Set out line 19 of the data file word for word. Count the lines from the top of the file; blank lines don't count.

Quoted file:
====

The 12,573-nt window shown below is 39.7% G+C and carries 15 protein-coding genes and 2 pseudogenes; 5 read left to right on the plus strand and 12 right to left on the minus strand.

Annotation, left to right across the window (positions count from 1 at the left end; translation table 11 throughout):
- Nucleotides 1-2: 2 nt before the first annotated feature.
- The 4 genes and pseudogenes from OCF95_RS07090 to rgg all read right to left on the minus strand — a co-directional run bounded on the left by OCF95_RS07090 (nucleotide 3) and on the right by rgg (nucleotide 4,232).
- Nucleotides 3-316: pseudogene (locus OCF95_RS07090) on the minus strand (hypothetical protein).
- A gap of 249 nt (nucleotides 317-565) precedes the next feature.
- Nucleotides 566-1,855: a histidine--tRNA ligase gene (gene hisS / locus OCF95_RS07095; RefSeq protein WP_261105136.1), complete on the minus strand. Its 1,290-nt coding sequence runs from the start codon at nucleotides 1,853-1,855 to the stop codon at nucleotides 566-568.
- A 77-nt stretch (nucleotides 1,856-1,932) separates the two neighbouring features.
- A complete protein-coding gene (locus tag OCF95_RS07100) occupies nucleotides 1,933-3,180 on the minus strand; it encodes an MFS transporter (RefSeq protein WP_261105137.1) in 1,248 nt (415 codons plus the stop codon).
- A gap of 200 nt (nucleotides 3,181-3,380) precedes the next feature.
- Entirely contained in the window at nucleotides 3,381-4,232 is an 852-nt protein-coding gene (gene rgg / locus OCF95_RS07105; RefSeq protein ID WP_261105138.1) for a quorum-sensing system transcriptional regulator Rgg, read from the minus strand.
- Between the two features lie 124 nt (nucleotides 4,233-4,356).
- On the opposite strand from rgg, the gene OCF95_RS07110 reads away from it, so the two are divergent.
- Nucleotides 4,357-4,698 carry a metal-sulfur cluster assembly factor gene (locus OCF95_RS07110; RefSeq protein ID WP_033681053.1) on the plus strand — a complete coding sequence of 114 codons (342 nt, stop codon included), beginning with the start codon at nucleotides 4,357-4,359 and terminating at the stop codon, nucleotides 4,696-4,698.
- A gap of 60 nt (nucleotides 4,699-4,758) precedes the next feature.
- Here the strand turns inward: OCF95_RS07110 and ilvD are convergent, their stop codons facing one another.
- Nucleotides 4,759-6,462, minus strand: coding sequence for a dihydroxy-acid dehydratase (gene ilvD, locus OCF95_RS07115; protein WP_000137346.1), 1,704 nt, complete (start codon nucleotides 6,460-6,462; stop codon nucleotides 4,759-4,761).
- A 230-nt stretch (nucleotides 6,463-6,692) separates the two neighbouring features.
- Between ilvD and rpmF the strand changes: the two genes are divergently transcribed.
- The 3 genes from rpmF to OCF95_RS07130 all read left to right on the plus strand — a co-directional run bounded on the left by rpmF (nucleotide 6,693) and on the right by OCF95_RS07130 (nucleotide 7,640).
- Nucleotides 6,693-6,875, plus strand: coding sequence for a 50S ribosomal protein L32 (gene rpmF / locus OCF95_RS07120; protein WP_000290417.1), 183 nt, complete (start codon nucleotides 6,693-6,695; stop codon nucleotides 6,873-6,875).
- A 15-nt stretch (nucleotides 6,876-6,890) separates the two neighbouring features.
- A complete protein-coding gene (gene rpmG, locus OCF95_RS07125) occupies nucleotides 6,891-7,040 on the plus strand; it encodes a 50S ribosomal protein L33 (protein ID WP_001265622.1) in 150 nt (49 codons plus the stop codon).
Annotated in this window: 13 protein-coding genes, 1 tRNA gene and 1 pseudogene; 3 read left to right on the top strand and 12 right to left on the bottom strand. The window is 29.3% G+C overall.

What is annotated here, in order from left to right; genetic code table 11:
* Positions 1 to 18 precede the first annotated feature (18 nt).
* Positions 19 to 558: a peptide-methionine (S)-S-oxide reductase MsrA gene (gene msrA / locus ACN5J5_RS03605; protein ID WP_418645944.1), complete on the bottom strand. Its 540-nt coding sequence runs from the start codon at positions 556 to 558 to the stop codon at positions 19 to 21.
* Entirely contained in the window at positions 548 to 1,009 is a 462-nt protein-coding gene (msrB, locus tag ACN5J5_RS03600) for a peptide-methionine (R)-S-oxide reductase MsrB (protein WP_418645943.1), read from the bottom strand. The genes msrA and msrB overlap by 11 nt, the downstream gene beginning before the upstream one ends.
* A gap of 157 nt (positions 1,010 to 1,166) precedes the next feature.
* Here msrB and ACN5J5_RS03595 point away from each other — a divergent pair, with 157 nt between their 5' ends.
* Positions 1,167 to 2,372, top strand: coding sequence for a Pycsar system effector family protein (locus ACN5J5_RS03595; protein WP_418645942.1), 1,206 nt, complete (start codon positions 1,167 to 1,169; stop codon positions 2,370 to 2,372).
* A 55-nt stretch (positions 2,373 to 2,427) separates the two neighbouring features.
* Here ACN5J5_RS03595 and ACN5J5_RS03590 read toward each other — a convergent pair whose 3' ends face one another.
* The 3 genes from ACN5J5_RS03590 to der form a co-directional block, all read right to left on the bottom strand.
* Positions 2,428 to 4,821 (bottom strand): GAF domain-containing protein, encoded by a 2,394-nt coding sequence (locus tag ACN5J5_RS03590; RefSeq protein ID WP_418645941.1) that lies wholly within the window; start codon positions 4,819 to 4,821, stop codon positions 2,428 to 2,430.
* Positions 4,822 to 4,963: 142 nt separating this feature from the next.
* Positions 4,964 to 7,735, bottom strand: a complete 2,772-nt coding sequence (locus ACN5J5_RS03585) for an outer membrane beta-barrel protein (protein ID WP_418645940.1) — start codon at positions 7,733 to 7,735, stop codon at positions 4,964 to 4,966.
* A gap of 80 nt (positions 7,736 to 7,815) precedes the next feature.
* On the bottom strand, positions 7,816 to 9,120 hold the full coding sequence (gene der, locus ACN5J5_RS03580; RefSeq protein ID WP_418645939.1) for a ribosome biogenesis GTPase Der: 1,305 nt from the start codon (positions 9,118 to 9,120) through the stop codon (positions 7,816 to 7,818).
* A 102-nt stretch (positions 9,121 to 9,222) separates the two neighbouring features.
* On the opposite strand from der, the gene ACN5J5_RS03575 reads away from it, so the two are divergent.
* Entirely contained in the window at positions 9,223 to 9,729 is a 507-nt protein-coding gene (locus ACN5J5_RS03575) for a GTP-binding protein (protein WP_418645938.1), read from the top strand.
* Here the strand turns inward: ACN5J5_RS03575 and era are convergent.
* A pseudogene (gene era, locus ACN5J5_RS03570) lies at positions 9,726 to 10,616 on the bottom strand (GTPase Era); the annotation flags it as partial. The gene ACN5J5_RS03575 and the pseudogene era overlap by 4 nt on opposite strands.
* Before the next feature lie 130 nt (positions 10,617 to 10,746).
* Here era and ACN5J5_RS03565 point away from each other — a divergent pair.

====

- Between ilvD and rpmF the strand changes: the two genes are divergently transcribed.